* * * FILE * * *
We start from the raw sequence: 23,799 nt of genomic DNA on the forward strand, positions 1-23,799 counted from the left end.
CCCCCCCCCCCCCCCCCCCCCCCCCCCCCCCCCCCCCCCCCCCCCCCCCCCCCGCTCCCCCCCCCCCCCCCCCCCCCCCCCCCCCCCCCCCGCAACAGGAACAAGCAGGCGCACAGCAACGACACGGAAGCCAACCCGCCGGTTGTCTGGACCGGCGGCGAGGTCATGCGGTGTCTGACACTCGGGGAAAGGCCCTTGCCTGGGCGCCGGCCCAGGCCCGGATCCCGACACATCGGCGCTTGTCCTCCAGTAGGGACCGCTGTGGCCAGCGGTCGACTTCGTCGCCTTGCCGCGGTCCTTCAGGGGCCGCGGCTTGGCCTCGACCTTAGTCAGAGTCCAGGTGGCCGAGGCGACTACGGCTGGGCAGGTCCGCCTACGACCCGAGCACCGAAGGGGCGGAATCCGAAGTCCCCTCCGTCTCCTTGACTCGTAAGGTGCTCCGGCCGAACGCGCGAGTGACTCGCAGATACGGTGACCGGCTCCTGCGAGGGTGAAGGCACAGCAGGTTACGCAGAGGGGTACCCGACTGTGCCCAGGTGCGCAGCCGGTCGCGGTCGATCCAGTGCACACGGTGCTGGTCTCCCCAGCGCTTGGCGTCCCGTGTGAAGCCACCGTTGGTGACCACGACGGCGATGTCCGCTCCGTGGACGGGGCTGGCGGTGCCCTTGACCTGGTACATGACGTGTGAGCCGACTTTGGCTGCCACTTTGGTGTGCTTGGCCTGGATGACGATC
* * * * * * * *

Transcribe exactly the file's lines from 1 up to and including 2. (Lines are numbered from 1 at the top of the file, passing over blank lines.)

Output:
We start from the raw sequence: 23,799 nt of genomic DNA on the forward strand, positions 1-23,799 counted from the left end.
CCCCCCCCCCCCCCCCCCCCCCCCCCCCCCCCCCCCCCCCCCCCCCCCCCCCCGCTCCCCCCCCCCCCCCCCCCCCCCCCCCCCCCCCCCCGCAACAGGAACAAGCAGGCGCACAGCAACGACACGGAAGCCAACCCGCCGGTTGTCTGGACCGGCGGCGAGGTCATGCGGTGTCTGACACTCGGGGAAAGGCCCTTGCCTGGGCGCCGGCCCAGGCCCGGATCCCGACACATCGGCGCTTGTCCTCCAGTAGGGACCGCTGTGGCCAGCGGTCGACTTCGTCGCCTTGCCGCGGTCCTTCAGGGGCCGCGGCTTGGCCTCGACCTTAGTCAGAGTCCAGGTGGCCGAGGCGACTACGGCTGGGCAGGTCCGCCTACGACCCGAGCACCGAAGGGGCGGAATCCGAAGTCCCCTCCGTCTCCTTGACTCGTAAGGTGCTCCGGCCGAACGCGCGAGTGACTCGCAGATACGGTGACCGGCTCCTGCGAGGGTGAAGGCACAGCAGGTTACGCAGAGGGGTACCCGACTGTGCCCAGGTGCGCAGCCGGTCGCGGTCGATCCAGTGCACACGGTGCTGGTCTCCCCAGCGCTTGGCGTCCCGTGTGAAGCCACCGTTGGTGACCACGACGGCGATGTCCGCTCCGTGGACGGGGCTGGCGGTGCCCTTGACCTGGTACATGACGTGTGAGCCGACTTTGGCTGCCACTTTGGTGTGCTTGGCCTGGATGACGATC